Courage is not the absence of fear- Truth vs. Feelings

It’s taken me a while to get around to writing a serious post! The last few weeks have been such a rollercoaster of excitement, exhaustion and seemingly-Everest sized mountains to climb over. (To put this into context for anyone who doesn’t know, I just moved to Berlin for an exchange year, as part of my university degree).

I’ve felt so many different emotions that it’s hard to keep up with myself. This seems like my first year of uni all over again- the same meeting dozens of people and asking them the same questions, the same wandering around uni looking lost, the same new-ness and nerves.

I believe new-ness is good. My second year was wonderful, but also relatively comfortable. One advantage of being a chronic over-thinker is that you end up knowing yourself pretty well, and I was sure it was time for a new situation. Yet good isn’t always easy. When all of your old life is stripped away (even for a temporary period), you have no safety net to fall back on. (But then, safety nets can also be spider’s webs in disguise, can’t they?).

I think big life changes have the power to make you re-evaluate not only yourself but everything your life was built around before.

Coming to grips with my feelings- understanding, accepting and working through them- has been a hard process. Feelings can be wondrous, and allowing yourself to feel, to be affected, is a necessary thing.

But feelings can also be dangerous.

Something I’m learning here is how vital it is to recognise when truth and emotions are distinct and separate. This is a complex idea to explain- surely a genuine, sincere emotion cannot be untrue?

But what if the root of that feeling has no solid foundation? How true is it then?

I often feel like a timid, shy person here- because I’m new, because my German is not very good, because I am by nature quiet and this quietness often comes across as timidity. I feel like my confidence spends most of the time hiding somewhere in the back of my soul, cowering under blankets and wishing all this new-ness and scariness would just go away. It is true that I feel like this, but this feeling is triggered by transitory experience. It does not mean that at the core of my being, I am this way. I am not defined by it.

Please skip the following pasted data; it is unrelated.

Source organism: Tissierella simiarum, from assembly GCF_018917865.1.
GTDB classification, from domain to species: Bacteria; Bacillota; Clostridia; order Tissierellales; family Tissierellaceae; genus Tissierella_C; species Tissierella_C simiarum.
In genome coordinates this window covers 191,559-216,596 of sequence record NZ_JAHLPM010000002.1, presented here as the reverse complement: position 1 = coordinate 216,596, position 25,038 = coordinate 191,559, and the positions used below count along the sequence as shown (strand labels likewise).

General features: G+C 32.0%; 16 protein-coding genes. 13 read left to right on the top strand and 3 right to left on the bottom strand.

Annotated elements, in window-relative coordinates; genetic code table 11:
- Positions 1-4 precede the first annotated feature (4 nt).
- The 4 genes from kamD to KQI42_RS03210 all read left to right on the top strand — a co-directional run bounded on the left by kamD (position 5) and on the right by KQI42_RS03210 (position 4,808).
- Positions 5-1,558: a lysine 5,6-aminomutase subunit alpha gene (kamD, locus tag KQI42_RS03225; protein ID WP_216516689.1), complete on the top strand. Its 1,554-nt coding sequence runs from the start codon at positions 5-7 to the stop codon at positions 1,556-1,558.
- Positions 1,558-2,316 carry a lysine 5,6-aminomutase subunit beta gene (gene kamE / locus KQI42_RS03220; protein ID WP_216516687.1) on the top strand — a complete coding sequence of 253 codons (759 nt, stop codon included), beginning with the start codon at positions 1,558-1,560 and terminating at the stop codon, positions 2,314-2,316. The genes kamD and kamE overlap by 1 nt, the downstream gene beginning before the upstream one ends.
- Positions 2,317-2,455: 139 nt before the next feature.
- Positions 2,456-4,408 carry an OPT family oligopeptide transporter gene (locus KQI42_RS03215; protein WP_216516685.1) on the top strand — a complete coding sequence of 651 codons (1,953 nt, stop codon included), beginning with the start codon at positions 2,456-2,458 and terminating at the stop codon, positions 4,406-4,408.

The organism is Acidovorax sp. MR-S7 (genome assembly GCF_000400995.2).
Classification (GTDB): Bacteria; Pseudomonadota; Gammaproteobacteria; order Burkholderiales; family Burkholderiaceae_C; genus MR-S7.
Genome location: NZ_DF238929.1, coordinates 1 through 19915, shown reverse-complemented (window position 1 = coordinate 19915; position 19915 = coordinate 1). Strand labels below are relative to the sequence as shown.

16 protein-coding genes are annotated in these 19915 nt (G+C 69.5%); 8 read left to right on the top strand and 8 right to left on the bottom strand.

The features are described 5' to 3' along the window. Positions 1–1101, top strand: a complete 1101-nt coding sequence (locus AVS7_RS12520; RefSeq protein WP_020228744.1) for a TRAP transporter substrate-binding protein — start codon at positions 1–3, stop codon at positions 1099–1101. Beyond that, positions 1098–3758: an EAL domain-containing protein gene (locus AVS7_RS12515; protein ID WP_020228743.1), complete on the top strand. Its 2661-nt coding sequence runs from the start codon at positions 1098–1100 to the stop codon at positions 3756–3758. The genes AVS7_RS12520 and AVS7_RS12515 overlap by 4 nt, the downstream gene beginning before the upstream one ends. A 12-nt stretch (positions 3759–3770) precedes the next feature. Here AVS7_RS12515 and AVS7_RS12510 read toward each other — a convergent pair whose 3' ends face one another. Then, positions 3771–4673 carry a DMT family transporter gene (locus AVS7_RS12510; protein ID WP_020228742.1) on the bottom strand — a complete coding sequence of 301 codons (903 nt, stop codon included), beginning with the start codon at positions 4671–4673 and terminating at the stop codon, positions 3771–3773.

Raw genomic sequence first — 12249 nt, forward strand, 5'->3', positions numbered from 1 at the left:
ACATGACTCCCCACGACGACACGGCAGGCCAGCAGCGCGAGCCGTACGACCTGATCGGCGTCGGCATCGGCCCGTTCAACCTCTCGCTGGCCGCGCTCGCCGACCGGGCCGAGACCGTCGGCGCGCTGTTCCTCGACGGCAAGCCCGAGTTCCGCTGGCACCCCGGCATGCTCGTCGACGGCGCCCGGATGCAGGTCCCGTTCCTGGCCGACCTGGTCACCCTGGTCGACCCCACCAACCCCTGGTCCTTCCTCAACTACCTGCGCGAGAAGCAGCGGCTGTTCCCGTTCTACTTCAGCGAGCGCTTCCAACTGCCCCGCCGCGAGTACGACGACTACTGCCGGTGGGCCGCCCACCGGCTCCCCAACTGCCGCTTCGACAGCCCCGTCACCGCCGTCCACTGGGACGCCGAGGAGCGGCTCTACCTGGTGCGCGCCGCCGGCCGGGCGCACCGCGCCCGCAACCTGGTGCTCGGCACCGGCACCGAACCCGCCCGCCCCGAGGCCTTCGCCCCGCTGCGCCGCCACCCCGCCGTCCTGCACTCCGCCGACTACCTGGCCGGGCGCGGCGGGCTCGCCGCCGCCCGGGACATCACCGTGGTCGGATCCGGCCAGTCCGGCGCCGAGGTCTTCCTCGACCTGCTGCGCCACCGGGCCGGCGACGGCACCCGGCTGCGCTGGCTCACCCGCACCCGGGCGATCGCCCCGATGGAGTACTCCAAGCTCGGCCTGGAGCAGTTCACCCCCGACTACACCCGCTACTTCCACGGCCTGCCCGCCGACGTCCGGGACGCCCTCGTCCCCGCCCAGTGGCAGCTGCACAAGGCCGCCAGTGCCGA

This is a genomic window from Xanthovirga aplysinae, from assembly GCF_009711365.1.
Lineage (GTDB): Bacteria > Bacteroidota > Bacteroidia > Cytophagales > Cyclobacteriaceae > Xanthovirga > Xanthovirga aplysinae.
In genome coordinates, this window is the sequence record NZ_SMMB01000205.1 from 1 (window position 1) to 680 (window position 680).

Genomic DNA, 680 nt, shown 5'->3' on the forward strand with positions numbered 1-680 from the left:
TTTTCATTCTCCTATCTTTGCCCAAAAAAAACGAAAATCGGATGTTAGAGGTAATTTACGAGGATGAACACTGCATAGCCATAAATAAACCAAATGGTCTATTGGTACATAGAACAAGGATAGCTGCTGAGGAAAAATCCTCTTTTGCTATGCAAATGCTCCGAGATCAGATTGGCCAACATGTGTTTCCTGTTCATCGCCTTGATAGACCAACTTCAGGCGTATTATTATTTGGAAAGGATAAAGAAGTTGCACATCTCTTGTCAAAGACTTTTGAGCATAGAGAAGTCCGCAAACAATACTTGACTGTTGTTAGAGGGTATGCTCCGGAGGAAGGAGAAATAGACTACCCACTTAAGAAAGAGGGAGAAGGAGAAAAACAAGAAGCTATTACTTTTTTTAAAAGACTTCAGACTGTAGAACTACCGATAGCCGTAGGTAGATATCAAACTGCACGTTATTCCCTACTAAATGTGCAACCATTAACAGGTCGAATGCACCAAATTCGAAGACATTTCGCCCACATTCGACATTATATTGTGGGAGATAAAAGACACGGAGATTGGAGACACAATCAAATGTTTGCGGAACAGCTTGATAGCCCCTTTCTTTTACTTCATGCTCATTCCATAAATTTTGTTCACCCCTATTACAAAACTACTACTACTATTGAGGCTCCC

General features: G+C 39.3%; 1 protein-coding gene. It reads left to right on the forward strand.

This is the kind of philosophical musing that could be chewed over for hours, but here’s the basis for my reasoning:

I believe that Jesus really is the ‘way, the truth and the life’. Jesus is Truth. He is the ‘same, yesterday, today and forever’. He is concretely dependable; my circumstances can alter a thousand times but He never does.

If Jesus, the living embodiment of Truth, lives in me, then my identity is founded in utter security.  Through Him, I can refuse to allow feelings to deceive me and negatively affect my choices.

Joshua 1:9 says this:

‘Have I not commanded you? Be strong and courageous. Do not be terrified; do not be discouraged, for the Lord your God will be with you wherever you go.’

God doesn’t intend for us to live in fear, because it is so detrimental to our lives. In fact he commands his children to be courageous. But the fact is, sometimes we do get scared. This is human and I don’t believe for a moment that God wishes to condemn us for it. Instead I think this verse is an encouragement of the most wonderful kind.

Here’s a well-known saying by Nelson Mandela, and one that I like to keep in mind –

“I learned that courage was not the absence of fear, but the triumph over it. The brave man is not he who does not feel afraid, but he who conquers that fear.”

If courage is the triumph over fear, then simply learning to trust God despite our feelings will result in victory. Even victory over that fear itself.

With every feeling, positive or negative, long-term or transient, we have a choice. We don’t need to let negativity influence our decisions or the way we see ourselves. For every lie that the world seeks to tell you, God has words of truth, of life and hope, to replace it.

Choosing truth over feelings is a daily thing. It’s ‘taking every thought captive’, something a good friend used to talk about a lot. Every time I say yes to life and no to fear, I free up space in my life for God to work out his purposes (which are going to be so exciting!).

I just wanted to encourage you: you are amazing. You have the capacity for wonderful things and no amount of feeling otherwise can negate that truth. Don’t let fear hold you back.

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